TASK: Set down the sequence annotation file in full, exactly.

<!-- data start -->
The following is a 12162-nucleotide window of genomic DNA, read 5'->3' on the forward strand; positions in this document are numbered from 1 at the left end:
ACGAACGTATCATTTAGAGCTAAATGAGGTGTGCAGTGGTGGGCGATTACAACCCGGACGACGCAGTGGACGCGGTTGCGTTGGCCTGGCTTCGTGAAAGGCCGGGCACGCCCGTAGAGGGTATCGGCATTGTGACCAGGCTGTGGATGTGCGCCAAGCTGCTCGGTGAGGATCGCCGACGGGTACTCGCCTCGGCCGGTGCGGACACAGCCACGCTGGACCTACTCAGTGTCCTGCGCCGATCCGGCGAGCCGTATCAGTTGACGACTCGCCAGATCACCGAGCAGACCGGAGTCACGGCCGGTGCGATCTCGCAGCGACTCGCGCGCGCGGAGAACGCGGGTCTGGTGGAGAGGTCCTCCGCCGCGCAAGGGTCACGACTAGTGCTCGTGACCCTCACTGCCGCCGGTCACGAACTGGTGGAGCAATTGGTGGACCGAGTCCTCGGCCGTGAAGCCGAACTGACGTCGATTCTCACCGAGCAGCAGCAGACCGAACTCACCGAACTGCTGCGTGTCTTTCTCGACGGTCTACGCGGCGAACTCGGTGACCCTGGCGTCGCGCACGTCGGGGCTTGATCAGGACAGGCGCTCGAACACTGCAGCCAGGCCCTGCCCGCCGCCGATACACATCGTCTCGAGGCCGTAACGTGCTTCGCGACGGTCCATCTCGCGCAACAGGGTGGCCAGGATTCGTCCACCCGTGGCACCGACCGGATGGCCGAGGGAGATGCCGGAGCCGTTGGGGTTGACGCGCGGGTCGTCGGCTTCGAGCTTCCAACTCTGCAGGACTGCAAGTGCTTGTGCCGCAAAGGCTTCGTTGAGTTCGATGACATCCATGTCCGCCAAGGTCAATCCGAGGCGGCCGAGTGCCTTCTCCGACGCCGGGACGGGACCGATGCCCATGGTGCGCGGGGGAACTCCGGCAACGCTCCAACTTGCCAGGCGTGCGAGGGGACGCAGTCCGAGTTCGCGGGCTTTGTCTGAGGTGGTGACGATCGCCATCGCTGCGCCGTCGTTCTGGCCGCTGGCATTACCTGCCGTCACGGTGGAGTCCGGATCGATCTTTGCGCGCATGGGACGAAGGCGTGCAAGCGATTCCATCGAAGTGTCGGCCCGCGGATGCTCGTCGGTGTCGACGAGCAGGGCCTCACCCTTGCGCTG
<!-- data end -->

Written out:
The following is a 12162-nucleotide window of genomic DNA, read 5'->3' on the forward strand; positions in this document are numbered from 1 at the left end:
ACGAACGTATCATTTAGAGCTAAATGAGGTGTGCAGTGGTGGGCGATTACAACCCGGACGACGCAGTGGACGCGGTTGCGTTGGCCTGGCTTCGTGAAAGGCCGGGCACGCCCGTAGAGGGTATCGGCATTGTGACCAGGCTGTGGATGTGCGCCAAGCTGCTCGGTGAGGATCGCCGACGGGTACTCGCCTCGGCCGGTGCGGACACAGCCACGCTGGACCTACTCAGTGTCCTGCGCCGATCCGGCGAGCCGTATCAGTTGACGACTCGCCAGATCACCGAGCAGACCGGAGTCACGGCCGGTGCGATCTCGCAGCGACTCGCGCGCGCGGAGAACGCGGGTCTGGTGGAGAGGTCCTCCGCCGCGCAAGGGTCACGACTAGTGCTCGTGACCCTCACTGCCGCCGGTCACGAACTGGTGGAGCAATTGGTGGACCGAGTCCTCGGCCGTGAAGCCGAACTGACGTCGATTCTCACCGAGCAGCAGCAGACCGAACTCACCGAACTGCTGCGTGTCTTTCTCGACGGTCTACGCGGCGAACTCGGTGACCCTGGCGTCGCGCACGTCGGGGCTTGATCAGGACAGGCGCTCGAACACTGCAGCCAGGCCCTGCCCGCCGCCGATACACATCGTCTCGAGGCCGTAACGTGCTTCGCGACGGTCCATCTCGCGCAACAGGGTGGCCAGGATTCGTCCACCCGTGGCACCGACCGGATGGCCGAGGGAGATGCCGGAGCCGTTGGGGTTGACGCGCGGGTCGTCGGCTTCGAGCTTCCAACTCTGCAGGACTGCAAGTGCTTGTGCCGCAAAGGCTTCGTTGAGTTCGATGACATCCATGTCCGCCAAGGTCAATCCGAGGCGGCCGAGTGCCTTCTCCGACGCCGGGACGGGACCGATGCCCATGGTGCGCGGGGGAACTCCGGCAACGCTCCAACTTGCCAGGCGTGCGAGGGGACGCAGTCCGAGTTCGCGGGCTTTGTCTGAGGTGGTGACGATCGCCATCGCTGCGCCGTCGTTCTGGCCGCTGGCATTACCTGCCGTCACGGTGGAGTCCGGATCGATCTTTGCGCGCATGGGACGAAGGCGTGCAAGCGATTCCATCGAAGTGTCGGCCCGCGGATGCTCGTCGGTGTCGACGAGCAGGGCCTCACCCTTGCGCTG